Happy birthday to Britain's fourth party (that's the Greens, not Ukip)

Nigel Farage's party would crave UK political representation to match that of the Greens.

As exotic locations go, a Coventry solicitors’ office does not rank very highly. Yet the motley group who met there 40 years ago tomorrow live on. What these 43 people created in 1973 is now established as the UK’s fourth biggest political party.

Affording such status to the Green Party may ignore Ukip’s current surge. But Ukip would crave UK political representation to match that of the Greens. The Green Party has 141 councillors, nearly four times as many as Ukip’s 39. While former party leader Caroline Lucas won Brighton Pavilion to become the first Green MP at the last general election, Ukip leader Nigel Farage, running against only John Bercow of the main three parties, was beaten by an independent candidate dressed as a dolphin.

So, after two name changes and much mockery, the Greens have achieved something tangible. Where they have had success, it has come from recognising that no election is too small; the party’s development in Brighton serves as a model of local politics at its best. Years of campaigning and gaining councillors – and then control of the council – culminated in Lucas’s election in 2010. A similar strategy has led to electoral dividends in Norwich, where the Greens have 15 councillors and could gain their second MP in 2015.

Despite these successes, the party should feel frustration too. Progress since the general election could generously be described as anaemic. The anti-establishment streak of Lib Dem voters disillusioned with the coalition should be prime Green targets. But the Greens aren’t even fielding a candidate in Eastleigh, saying they will concentrate on the county council elections instead.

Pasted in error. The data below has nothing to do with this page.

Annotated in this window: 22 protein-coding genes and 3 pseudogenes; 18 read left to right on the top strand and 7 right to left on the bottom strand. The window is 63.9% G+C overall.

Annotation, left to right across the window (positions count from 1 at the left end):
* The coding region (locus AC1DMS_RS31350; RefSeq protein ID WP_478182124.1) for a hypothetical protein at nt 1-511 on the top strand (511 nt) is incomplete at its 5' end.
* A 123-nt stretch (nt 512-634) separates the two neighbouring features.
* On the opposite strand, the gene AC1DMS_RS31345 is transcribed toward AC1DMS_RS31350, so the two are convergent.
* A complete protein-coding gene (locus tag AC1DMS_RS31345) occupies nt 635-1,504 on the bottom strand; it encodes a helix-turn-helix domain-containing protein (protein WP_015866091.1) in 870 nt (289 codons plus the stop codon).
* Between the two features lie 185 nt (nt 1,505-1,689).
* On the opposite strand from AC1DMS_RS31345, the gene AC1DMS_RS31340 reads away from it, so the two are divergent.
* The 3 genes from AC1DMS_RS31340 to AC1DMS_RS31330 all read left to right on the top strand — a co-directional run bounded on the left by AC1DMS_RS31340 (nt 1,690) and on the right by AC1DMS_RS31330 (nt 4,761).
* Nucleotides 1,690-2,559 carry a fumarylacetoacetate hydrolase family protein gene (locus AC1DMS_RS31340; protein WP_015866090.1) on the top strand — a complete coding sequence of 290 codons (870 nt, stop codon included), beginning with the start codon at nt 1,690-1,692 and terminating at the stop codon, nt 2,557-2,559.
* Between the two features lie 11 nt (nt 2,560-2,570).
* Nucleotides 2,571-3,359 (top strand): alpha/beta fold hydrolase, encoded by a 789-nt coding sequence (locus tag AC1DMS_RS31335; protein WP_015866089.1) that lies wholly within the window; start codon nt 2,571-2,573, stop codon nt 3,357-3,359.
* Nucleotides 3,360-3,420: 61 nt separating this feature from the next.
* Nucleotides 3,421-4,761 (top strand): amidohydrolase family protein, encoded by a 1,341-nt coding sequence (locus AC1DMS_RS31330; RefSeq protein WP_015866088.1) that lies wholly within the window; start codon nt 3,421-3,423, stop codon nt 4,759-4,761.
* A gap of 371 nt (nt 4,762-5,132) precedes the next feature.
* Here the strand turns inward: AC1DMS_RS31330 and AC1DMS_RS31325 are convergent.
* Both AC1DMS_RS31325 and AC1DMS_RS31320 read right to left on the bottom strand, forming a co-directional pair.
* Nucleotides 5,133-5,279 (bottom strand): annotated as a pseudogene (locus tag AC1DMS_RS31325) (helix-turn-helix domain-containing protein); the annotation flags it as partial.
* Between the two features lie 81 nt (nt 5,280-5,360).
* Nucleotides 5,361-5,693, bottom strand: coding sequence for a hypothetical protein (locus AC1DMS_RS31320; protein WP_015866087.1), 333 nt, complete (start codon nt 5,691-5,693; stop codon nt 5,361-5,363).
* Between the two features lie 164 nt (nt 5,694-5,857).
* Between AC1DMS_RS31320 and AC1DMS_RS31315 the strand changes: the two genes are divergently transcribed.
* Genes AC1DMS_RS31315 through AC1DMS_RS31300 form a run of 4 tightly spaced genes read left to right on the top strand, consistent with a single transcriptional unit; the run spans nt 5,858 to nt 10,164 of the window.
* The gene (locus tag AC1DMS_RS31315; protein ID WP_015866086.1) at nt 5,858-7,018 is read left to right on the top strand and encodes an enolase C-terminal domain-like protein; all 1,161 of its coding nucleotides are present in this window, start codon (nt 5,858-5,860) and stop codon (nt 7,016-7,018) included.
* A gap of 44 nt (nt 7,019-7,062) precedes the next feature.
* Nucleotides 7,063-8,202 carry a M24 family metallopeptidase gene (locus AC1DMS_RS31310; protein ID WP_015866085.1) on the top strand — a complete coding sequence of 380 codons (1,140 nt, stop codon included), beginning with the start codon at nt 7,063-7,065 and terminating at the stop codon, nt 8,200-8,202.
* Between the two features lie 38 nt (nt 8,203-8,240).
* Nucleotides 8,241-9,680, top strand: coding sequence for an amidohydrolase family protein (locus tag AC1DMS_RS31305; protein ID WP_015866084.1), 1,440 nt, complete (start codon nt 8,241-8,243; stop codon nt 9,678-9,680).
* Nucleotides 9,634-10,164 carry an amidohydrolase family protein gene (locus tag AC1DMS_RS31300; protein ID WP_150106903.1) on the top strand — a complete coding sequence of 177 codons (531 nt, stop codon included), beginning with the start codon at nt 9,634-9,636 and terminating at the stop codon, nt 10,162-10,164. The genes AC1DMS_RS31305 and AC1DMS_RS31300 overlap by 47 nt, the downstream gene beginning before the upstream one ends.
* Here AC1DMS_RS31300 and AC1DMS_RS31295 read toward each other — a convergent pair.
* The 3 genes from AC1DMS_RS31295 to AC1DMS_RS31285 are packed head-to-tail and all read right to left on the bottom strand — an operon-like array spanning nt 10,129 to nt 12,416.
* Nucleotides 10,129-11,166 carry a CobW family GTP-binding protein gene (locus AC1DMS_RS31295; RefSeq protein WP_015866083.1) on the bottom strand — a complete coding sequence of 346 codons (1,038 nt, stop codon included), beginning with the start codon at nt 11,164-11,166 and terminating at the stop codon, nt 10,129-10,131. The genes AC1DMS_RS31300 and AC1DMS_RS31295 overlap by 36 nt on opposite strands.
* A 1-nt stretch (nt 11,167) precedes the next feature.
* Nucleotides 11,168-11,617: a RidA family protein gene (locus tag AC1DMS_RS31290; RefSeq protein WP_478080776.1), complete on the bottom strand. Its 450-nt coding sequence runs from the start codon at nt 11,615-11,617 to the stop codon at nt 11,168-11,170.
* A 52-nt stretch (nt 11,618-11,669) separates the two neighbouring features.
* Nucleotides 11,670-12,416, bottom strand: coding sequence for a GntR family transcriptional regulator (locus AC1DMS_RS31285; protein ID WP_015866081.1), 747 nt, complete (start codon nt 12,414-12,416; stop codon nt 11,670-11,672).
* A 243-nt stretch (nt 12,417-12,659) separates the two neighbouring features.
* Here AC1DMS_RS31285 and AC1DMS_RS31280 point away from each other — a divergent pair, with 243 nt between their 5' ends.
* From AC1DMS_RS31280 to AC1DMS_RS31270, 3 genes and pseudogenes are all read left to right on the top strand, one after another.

In great contrast to Ukip, they have barely impacted upon the national debate. While the Greens might justifiably complain that they have been featured less on programmes like Question Time, Ukip have, through persistence and Farage’s zeal, used their media showings to steer the public debate.

The Greens' failure has been in not creating a clear, easily understandable link between their ideas and solutions to Britain’s problems. People may not agree with Ukip’s solution of leaving the EU; at least everyone understands it. Until it can resolve this problem, the perception of the party as the preserve of the middle-class will remain.

Yet for all that the Greens must envy Ukip’s prominence in political discourse, so Ukip long for representation to rival theirs - and above all a Westminster presence. To Greens that – and the knowledge of how far they have come from that Coventry meeting – must be worthy of a birthday toast.

Caroline Lucas became the first Green MP when she won Brighton Pavilion at the 2010 general election.

Tim Wigmore is a contributing writer to the New Statesman and the author of Second XI: Cricket In Its Outposts.

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By refusing to stand down, Jeremy Corbyn has betrayed the British working classes

The most successful Labour politicians of the last decades brought to politics not only a burning desire to improve the lot of the working classes but also an understanding of how free market economies work.

Jeremy Corbyn has defended his refusal to resign the leadership of the Labour Party on the grounds that to do so would be betraying all his supporters in the country at large. But by staying on as leader of the party and hence dooming it to heavy defeat in the next general election he would be betraying the interests of the working classes this country. More years of Tory rule means more years of austerity, further cuts in public services, and perpetuation of the gross inequality of incomes. The former Chief Secretary to the Treasury, Seema Malhotra, made the same point when she told Newsnight that “We have an unelectable leader, and if we lose elections then the price of our failure is paid by the working people of this country and their families who do not have a government to stand up for them.”